Ravil Mingazov, the last Russian in Guantanamo, has been in US custody since 2002 - without charge, trial or hope.
Regular readers will know that the Guantánamo prisoners’ habeas corpus petitions led to the release of 26 prisoners between December 2008 and January 2011, providing confirmation that the US courts were able to address mistakes made by the Bush administration in rounding up “detainees” in its “War on Terror,” to expose those mistakes, and even to provide a remedy for them by securing the release of prisoners who should never have been held.
Last year, however, the D.C. Circuit Court — dominated by right-wingers, including Senior Judge A. Raymond Randolph, notorious for supporting every piece of Guantánamo-related legislation that was later overturned by the Supreme Court — began to fight back, pushing the lower courts to accept that very little in the way of evidence was required to justify detentions.
I have long railed against the inability of the executive, lawmakers or the judiciary to address the built-in problems of detention policies in the “War on Terror” — the Bush administration’s dreadful decision to equate the Taliban with al-Qaeda, thereby ensuring that both soldiers and terror suspects were held as interchangeable “detainees” at Guantánamo, and continue to be held as such.
This remains a huge problem, almost entirely ignored by the mainstream media in the US, although it is matched by the media’s lack of interest in what has happened since the D.C. Circuit Court began to dictate detainee policy, even though that has led to success for the government on every appeal, with the Circuit Court reversing or vacating the lower courts’ rulings in six habeas petitions, and has also led to the last eight habeas petitions (since July last year) being refused (see here, here, here, here and here for the evidence).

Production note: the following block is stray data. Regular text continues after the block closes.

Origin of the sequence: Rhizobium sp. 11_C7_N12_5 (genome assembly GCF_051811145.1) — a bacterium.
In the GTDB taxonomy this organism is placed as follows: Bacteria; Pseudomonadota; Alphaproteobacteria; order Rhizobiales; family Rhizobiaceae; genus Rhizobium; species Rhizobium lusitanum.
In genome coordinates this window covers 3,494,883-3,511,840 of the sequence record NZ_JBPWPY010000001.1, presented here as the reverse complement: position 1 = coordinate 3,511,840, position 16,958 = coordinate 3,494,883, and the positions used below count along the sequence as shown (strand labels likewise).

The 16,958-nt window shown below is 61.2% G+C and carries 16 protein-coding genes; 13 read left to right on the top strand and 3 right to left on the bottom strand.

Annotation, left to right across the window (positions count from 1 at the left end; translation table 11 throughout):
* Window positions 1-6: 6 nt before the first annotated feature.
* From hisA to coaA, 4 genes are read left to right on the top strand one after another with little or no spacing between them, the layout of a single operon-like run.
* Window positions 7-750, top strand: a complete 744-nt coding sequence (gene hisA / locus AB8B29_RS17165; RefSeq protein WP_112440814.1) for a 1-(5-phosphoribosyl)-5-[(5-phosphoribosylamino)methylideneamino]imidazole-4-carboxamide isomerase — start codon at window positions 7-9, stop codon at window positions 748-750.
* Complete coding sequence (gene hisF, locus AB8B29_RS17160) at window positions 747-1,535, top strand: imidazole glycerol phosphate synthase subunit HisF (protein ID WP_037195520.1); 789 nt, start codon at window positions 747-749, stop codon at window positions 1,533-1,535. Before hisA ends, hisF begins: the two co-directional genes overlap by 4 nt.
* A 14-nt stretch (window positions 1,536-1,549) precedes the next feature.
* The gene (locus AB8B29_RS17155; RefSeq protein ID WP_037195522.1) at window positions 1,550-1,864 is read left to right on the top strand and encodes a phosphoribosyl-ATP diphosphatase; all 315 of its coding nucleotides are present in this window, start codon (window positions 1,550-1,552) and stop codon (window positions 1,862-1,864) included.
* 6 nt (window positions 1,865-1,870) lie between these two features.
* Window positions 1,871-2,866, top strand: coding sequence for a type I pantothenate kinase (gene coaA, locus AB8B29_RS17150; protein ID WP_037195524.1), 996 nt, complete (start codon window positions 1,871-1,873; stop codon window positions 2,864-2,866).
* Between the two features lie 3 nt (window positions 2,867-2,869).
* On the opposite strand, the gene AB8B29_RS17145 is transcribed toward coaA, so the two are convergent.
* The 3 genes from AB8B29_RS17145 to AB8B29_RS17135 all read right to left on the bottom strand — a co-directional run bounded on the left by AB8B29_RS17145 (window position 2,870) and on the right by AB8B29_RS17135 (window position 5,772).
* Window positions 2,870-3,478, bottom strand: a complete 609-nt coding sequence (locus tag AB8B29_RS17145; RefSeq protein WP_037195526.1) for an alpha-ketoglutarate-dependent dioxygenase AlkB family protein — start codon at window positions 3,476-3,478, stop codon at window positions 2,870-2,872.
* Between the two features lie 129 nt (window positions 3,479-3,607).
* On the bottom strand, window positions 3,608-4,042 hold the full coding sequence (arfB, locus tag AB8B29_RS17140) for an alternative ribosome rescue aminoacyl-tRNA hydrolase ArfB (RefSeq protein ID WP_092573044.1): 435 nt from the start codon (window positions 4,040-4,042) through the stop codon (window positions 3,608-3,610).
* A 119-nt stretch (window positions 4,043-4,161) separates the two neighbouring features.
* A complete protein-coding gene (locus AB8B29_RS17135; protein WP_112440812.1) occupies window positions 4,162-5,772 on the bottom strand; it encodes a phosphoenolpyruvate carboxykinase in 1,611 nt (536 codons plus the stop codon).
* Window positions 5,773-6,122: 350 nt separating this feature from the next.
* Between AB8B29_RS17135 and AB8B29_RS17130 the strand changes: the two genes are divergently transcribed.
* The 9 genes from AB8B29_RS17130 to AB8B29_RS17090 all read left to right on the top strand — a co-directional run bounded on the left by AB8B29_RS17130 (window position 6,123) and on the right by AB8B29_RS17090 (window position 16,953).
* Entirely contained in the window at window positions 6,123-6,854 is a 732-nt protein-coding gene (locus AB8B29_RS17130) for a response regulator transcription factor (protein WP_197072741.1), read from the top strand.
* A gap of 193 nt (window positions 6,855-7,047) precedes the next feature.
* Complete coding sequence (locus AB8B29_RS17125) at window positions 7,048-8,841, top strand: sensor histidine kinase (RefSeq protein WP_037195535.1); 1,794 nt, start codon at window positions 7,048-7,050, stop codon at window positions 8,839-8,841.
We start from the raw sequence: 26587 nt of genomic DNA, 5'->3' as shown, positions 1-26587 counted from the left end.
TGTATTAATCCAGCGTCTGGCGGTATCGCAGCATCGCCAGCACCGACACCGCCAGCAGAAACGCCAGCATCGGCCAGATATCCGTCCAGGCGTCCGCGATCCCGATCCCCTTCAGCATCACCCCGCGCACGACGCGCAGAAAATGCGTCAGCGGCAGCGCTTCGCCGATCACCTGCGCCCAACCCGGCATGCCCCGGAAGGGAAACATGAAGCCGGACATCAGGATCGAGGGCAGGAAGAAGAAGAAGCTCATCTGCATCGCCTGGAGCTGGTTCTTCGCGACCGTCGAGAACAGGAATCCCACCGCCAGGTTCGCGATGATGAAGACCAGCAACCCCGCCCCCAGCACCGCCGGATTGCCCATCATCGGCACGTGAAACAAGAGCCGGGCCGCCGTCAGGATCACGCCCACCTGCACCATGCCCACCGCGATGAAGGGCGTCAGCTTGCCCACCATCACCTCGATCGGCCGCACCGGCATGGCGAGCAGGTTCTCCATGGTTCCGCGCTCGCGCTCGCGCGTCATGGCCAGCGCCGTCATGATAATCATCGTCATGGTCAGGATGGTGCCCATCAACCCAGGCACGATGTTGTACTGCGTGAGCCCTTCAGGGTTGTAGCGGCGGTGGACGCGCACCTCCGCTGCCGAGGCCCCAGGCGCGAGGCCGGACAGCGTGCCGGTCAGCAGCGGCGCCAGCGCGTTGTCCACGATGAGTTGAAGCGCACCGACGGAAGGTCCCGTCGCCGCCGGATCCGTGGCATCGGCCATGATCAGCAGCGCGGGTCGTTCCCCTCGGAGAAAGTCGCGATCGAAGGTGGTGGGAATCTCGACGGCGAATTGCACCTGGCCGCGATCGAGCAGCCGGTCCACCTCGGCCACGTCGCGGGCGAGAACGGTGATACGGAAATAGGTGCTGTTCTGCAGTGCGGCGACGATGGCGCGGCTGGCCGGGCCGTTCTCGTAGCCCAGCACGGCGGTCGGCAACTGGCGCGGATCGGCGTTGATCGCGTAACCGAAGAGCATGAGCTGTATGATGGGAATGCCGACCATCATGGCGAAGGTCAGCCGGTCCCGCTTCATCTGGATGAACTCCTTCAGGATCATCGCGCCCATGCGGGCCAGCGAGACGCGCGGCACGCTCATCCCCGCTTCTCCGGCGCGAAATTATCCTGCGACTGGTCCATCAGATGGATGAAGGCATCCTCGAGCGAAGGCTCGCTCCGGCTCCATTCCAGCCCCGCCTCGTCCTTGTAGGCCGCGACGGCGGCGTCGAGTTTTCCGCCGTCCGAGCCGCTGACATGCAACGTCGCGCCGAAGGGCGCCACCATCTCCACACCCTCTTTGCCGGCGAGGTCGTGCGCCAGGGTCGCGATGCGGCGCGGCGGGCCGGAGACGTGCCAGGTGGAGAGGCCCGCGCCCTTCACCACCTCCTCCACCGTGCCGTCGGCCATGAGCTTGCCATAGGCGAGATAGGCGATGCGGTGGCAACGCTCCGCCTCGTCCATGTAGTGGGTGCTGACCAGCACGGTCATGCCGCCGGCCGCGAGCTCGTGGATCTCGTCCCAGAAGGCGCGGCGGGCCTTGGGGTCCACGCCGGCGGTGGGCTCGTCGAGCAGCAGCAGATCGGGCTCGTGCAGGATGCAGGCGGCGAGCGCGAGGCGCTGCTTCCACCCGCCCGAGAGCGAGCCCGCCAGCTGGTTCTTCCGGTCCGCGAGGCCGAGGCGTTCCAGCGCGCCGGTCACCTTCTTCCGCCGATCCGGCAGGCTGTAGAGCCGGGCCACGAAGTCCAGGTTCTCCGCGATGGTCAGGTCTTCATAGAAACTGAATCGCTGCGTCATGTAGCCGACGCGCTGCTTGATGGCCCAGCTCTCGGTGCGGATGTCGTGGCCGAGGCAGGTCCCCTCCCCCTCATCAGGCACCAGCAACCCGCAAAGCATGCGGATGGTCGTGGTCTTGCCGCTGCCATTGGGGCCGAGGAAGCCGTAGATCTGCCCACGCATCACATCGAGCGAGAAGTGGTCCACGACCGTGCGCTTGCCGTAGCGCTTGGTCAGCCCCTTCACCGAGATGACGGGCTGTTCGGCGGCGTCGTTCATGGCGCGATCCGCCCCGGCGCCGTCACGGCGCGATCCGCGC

One of the prisoners who won his petition, but remains held while the government appeals, is Ravil Mingazov, a citizen of the former Soviet Union, whose story I told in detail when his habeas petition was granted by Judge Henry H. Kennedy Jr, in May 2010, in an article entitled, “Judge Orders Release from Guantánamo of Russian Caught in Abu Zubaydah’s Web.”
One of Ravil’s lawyers, Allison M. Lefrak, who is the litigation director at Human Rights USA, described as “a nonprofit organization in Washington working to bring US laws in line with universal human rights standards,” recently wrote an article for the National Law Journal, describing the lack of progress in Ravil’s case, and her most recent visit to see him in Guantánamo.
This is a fascinating insight into the man behind the government’s propaganda, and also into the shocking delays and manipulation in his case, with, as Lefrak reports, the government’s appeal “now stayed in light of the government’s motion to present the lower court with ‘new’ evidence — evidence the government purportedly only located recently, eight years after Ravil was arrested in Faisalabad,” and which, according to the government, “would persuade Kennedy to reverse his decision and deny Ravil the writ of habeas corpus.”
That, I think, is the injustice of Guantánamo in a nutshell, and I hope you have time to read Allison Lefrak’s article in full.
By Allison M. Lefrak, National Law Journal, September 19, 2011
As we always do at the onset of our meeting with Ravil Mingazov, my interpreter and I spread a variety of food items on the table in front of us — crusty bread, cheese and an array of sweets. We’ve gone through this same ritual every three months for five years now. And while things change for us in the outside world — marriages occur, babies are born, holidays are celebrated — for Ravil, there is very little that has changed from our first meeting back in January 2006.
Ravil remains in Guantánamo Bay, Cuba — [nine and a half] years after the night he was arrested at a house for refugees in Faisalabad, Pakistan. He remains in Guantánamo more than three years after the US Supreme Court issued its opinion in Boumediene v. Bush extending the writ of habeas corpus to Guantánamo detainees and giving the lower courts great discretion in how to handle these cases.